Following the completion and inauguration of a Sh1.5 billion medical complex at the Kilifi County Referral Hospital, medical services in Kilifi County experienced a significant improvement.
The complex, whose construction cost Sh885 million and which features cutting-edge medical equipment worth approximately Sh700 million, would provide services on par with some of the greatest private hospitals in Kenya, according to Governor Amason Jeffa Kingi.
Speaking after the complex was formally opened, Kingi claimed that the complex would provide vital medical services to Kilifi locals and put an end to the frequent referrals of patients to the Coast General Hospital and expensive private hospitals in the area.
In addition to 100 beds in general, private, and semi-private wards where patients will recover after receiving specialised services, Kingi said the complex also included an emergency and accident section, an intensive care unit, and a variety of minor and major surgery theatres.
The governor stated that there was never an emergency and accident section at the former Kilifi District Hospital, only a small room that was unable to provide accident victims with any useful services.
However, the emergency and accident area, which includes a small theatre to care for accident patients, now occupies the entire first floor of the new facility.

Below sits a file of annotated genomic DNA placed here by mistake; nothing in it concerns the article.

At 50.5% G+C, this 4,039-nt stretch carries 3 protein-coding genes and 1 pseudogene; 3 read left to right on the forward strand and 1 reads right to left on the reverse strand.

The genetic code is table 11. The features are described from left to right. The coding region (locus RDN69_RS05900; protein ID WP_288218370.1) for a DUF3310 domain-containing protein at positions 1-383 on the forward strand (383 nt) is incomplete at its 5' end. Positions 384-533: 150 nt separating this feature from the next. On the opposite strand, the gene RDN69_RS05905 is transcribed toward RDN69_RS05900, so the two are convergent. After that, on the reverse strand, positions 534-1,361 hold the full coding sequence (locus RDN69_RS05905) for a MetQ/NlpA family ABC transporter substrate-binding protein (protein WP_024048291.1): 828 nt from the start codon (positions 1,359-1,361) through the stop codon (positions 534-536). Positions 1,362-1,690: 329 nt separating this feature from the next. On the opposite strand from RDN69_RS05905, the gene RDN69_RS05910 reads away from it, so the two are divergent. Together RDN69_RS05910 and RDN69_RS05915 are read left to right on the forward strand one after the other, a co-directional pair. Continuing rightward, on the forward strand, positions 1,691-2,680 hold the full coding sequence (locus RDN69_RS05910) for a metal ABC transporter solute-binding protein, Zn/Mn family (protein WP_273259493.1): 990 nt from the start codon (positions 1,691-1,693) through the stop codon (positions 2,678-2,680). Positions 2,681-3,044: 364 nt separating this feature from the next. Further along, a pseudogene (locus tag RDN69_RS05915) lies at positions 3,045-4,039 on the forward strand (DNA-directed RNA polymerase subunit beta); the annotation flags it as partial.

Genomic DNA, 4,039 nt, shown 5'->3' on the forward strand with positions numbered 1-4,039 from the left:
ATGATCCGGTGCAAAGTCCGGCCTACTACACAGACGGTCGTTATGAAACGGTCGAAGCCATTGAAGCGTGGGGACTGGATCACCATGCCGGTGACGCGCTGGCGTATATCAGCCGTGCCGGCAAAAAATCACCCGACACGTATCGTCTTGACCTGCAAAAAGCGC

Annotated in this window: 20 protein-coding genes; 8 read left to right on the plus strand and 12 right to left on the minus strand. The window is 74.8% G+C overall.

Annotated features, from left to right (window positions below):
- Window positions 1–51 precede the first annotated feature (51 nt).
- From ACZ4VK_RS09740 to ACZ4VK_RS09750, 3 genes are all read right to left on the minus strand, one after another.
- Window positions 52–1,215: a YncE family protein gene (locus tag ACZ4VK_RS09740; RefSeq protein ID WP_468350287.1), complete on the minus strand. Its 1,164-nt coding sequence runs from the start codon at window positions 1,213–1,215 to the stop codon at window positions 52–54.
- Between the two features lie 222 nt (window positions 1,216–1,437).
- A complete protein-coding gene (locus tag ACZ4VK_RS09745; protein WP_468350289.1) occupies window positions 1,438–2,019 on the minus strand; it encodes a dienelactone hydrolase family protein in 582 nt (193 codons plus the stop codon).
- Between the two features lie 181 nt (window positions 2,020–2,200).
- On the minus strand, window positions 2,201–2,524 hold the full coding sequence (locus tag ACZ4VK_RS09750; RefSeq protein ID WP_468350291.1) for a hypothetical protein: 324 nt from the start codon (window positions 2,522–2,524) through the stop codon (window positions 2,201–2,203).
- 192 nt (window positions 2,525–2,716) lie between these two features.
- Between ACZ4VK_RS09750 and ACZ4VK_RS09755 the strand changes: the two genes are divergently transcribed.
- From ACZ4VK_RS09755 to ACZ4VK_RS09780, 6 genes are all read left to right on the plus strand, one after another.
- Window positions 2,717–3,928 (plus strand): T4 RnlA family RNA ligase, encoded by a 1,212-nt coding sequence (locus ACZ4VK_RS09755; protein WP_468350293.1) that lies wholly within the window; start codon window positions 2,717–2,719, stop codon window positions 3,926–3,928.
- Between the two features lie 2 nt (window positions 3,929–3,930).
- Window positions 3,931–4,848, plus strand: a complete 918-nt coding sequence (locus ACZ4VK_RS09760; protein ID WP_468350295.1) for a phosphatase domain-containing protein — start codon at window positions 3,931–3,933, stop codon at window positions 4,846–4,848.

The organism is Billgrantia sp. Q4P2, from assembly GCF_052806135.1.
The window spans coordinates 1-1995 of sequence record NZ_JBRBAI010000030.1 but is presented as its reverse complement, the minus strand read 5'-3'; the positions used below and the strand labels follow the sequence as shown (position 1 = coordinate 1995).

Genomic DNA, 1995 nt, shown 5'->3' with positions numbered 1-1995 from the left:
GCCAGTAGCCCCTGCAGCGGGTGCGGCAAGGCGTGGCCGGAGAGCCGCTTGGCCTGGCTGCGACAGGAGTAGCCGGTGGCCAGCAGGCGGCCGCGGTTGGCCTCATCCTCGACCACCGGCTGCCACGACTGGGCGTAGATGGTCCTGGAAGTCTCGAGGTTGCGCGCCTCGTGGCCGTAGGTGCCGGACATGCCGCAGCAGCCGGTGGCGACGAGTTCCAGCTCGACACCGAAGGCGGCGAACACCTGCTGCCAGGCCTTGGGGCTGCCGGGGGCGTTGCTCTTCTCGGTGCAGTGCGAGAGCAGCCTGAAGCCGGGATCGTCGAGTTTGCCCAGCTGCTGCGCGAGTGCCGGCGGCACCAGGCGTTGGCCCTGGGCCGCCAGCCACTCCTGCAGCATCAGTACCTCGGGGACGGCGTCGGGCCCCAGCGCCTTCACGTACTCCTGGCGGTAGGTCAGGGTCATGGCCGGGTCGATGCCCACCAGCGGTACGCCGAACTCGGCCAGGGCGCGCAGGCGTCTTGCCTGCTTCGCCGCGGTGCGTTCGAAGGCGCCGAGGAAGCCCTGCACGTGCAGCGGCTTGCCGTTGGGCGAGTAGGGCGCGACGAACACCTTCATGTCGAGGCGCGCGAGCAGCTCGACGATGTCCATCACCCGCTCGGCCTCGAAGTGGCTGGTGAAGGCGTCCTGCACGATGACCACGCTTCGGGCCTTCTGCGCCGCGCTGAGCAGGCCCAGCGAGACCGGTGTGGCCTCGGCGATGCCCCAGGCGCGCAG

Since services are now provided here, I can declare with confidence that Kilifi is self-sufficient in the medical field, he added.
In order to get services that are available locally and at a lower cost, the governor invited the people of Kilifi County to use the facility rather than travelling to Mombasa and other locations.
“It will upset me tremendously if I see the citizens of Kilifi continuing to use other private hospitals after investing so much money in this project,” he added. “The cost of medical care here is quite low even though the service is of the highest quality.”
Kingi described how his search for specialised medical care in the county began while he was a young lawyer on field attachment. He had an accident and shattered his leg but was unable to receive the right care in Malindi and Kilifi, nearly losing one of his legs as a result.
Charles Karisa Dadu, a member of the Kilifi County Executive Committee responsible for health, stated that the project was being carried out in two parts, with the first phase costing around Sh496 million and the second phase costing approximately Sh389 million.
The County Government, the National Government through the Devolution Support Fund, and the Government of France, according to him, provided phase one with cutting-edge equipment worth roughly Sh700 million.
He listed a few of them: “These include machinery installed in the ICU, the Accident and Emergency wing, sterilisation facilities, and an oxygen plant.”
He claimed that phase two of the project’s development was also complete and that it will feature radiology capabilities, such as Computerized Tomography Scan (CT-Scan) and Magnetic Resonance Imaging (MRI) facilities, as well as cancer screening and treatment facilities.
“Experts have already assessed the rooms, and they are ready for usage. We anticipate beginning the process of purchasing the equipment, which we want to begin installing by September of this year, the official stated.
Residents applauded the county government for the initiative, led by Mkoka Kalume Mkoka and Kache Chengo, saying it will reduce the stress of having to go far to get specialized treatment.